124 Information, Predictability, and Verification at the Thunderstorm Scale

Tuesday, 23 October 2018
Stowe & Atrium rooms (Stoweflake Mountain Resort )
John R. Lawson, CIMMS/NSSL, Norman, OK; and C. K. Potvin and M. L. Flora

Handout (21.2 MB)

Previous studies have shown that convective-allowing forecasts, despite reaching error saturation in the traditional predictability sense, still contain useful information to the forecaster. Indeed, new results presented here in the context of idealised simulations in buoyancy--shear space confirm that the theoretical predictability of thunderstorms may have two distinct predictability horizons depending on definitions: predictability loss measured by energy-based metrics is maximised by the turbulent churning inside supercells, while another “mode-based” predictability loss denotes a tipping point between the solutions of supercells and weak/dissipating cells in the experiment results presented herein.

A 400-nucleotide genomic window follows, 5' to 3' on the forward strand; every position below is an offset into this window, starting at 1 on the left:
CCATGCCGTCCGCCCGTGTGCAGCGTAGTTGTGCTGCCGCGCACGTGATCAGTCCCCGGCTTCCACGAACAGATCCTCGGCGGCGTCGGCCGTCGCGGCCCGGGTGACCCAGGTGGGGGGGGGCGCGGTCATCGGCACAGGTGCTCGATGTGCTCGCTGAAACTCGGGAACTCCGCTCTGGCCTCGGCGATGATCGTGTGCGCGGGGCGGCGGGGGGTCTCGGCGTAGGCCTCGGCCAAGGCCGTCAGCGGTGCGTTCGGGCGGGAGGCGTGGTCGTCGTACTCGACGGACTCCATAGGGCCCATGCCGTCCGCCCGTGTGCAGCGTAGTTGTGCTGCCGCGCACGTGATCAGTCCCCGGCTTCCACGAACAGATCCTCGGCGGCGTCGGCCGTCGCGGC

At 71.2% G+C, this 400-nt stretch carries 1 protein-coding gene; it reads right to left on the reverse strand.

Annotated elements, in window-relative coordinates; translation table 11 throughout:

These results highlight the need to measure a holistic forecast utility, and not just inherently gridpoint-based techniques, using a paradigm such as Information Theory. Furthermore, recent advances in scale-aware and feature-based verification must be merged with both a probabilistic framework and account for this extra value a forecast desires. Attributes mined from forecasts that may be useful to a forecaster, but are not explicitly considered by some verification metrics, include storm mode, storm speed, and object realism. In the case of storm objects, comparison between two ensembles of 3- and 1-km horizontal grid spacing yields only small improvements in traditional metrics, yet there are substantial differences in object (thunderstorm) attributes including size, movement, frequency, and updraught intensity when resolution increases. Herein, we propose a more appropriate sample climatology for assessing the predictability horizon at the thunderstorm scale, and implement more recent information-theory-based probabilistic verification to capture the information gain from an ensemble forecast system: gain (over a baseline climatology) that goes beyond a gridpoint-by-gridpoint evaluation.

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